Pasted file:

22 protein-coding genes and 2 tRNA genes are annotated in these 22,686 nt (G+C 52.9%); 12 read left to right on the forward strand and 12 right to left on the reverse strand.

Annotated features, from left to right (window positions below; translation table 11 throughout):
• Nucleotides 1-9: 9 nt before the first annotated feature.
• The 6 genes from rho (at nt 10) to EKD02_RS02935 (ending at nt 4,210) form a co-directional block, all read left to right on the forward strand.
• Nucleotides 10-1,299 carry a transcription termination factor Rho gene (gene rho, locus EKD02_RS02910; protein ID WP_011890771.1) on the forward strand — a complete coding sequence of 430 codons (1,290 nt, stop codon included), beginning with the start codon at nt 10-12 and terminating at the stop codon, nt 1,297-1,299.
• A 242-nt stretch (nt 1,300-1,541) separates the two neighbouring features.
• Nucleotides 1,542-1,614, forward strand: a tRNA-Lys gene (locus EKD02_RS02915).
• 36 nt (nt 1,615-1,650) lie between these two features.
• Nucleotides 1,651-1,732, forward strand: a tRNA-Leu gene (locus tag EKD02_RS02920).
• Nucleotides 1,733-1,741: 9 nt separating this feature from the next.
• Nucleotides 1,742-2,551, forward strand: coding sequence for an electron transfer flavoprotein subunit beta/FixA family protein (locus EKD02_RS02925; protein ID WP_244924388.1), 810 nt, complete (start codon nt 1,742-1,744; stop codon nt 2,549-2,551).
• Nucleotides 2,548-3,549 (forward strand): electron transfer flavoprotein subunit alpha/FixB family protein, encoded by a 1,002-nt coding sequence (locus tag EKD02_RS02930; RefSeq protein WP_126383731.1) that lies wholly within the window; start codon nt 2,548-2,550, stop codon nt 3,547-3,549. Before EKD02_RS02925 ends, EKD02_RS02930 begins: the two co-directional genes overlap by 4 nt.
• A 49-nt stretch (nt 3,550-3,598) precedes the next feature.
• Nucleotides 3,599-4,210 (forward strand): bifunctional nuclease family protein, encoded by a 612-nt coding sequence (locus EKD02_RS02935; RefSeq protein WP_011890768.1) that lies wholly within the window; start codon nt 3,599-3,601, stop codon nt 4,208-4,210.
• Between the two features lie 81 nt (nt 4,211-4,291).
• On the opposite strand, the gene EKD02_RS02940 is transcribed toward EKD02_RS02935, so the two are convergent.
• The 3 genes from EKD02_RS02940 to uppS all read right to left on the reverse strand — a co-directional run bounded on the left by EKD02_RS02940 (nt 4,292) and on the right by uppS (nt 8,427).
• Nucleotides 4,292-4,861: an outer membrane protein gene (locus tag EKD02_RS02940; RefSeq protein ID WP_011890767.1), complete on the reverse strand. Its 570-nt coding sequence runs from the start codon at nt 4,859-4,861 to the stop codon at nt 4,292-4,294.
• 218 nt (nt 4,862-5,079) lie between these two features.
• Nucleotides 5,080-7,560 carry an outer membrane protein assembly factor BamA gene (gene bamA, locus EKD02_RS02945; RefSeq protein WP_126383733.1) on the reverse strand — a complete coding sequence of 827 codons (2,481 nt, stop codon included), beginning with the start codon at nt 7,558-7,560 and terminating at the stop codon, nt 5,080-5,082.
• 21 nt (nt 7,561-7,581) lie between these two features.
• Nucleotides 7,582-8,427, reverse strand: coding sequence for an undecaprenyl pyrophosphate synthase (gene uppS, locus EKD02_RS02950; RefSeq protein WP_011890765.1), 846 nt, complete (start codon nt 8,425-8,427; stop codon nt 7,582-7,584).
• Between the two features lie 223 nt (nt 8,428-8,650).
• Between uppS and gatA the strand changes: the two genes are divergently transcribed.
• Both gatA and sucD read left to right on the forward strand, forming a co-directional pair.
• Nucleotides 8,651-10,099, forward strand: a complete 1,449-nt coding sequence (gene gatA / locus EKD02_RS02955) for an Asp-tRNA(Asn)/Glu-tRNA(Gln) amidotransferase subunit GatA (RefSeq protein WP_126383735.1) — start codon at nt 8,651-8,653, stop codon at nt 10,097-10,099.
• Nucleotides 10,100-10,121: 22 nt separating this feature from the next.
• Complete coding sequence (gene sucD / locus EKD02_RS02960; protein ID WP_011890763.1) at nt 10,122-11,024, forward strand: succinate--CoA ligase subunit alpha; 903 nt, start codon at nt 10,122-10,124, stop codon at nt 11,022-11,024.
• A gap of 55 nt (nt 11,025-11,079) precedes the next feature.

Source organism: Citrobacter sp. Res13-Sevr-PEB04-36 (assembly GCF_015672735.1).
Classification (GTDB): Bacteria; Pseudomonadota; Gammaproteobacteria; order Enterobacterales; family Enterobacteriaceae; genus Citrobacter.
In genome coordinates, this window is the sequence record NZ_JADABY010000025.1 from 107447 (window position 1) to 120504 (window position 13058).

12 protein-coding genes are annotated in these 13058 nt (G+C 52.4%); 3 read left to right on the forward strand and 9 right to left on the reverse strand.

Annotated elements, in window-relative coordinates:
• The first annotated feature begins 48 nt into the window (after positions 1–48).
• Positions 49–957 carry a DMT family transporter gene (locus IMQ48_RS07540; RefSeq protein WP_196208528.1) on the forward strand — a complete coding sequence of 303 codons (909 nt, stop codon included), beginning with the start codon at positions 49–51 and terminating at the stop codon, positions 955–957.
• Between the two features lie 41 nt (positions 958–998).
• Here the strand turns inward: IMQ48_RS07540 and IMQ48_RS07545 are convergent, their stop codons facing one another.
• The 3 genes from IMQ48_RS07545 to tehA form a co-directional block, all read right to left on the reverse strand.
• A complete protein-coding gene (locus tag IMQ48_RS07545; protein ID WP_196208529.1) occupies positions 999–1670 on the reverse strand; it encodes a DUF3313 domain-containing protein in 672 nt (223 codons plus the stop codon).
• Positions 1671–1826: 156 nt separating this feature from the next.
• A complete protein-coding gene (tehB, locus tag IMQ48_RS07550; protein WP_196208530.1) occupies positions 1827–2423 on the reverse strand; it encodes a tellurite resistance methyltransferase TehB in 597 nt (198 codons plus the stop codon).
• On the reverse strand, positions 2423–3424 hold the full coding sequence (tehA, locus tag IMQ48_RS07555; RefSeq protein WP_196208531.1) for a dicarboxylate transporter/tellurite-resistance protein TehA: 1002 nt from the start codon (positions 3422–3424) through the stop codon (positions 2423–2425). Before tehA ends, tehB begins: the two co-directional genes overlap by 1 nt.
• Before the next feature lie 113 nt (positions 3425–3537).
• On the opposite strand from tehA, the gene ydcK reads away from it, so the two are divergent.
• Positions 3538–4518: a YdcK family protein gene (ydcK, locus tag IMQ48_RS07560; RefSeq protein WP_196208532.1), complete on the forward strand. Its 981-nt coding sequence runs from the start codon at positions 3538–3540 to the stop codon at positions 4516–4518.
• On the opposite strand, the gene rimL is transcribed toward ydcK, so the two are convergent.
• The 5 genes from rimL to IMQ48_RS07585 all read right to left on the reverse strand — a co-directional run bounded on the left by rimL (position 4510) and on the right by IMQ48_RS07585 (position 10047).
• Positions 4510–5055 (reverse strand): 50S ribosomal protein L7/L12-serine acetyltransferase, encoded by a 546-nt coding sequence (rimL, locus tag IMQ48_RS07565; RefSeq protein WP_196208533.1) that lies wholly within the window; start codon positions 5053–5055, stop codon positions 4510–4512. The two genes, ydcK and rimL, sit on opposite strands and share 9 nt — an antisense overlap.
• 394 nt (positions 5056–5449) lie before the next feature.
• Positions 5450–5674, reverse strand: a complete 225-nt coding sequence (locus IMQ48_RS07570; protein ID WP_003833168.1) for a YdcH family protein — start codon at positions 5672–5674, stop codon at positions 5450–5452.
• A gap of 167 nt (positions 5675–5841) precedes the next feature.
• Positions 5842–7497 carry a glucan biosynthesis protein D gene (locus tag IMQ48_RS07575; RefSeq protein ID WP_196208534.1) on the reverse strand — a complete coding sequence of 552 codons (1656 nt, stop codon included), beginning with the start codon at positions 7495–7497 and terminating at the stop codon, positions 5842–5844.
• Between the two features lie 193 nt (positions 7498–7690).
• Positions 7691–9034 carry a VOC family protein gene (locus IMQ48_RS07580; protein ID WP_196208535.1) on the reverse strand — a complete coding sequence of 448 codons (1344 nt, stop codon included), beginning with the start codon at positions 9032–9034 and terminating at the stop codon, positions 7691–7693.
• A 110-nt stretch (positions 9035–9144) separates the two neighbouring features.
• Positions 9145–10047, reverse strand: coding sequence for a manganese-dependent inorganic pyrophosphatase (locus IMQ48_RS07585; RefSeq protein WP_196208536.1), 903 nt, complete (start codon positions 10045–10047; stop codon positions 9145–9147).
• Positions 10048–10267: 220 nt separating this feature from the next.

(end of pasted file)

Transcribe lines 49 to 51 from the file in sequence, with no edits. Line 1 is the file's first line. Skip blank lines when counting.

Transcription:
• Positions 4510–5055 (reverse strand): 50S ribosomal protein L7/L12-serine acetyltransferase, encoded by a 546-nt coding sequence (rimL, locus tag IMQ48_RS07565; RefSeq protein WP_196208533.1) that lies wholly within the window; start codon positions 5053–5055, stop codon positions 4510–4512. The two genes, ydcK and rimL, sit on opposite strands and share 9 nt — an antisense overlap.
• 394 nt (positions 5056–5449) lie before the next feature.
• Positions 5450–5674, reverse strand: a complete 225-nt coding sequence (locus IMQ48_RS07570; protein ID WP_003833168.1) for a YdcH family protein — start codon at positions 5672–5674, stop codon at positions 5450–5452.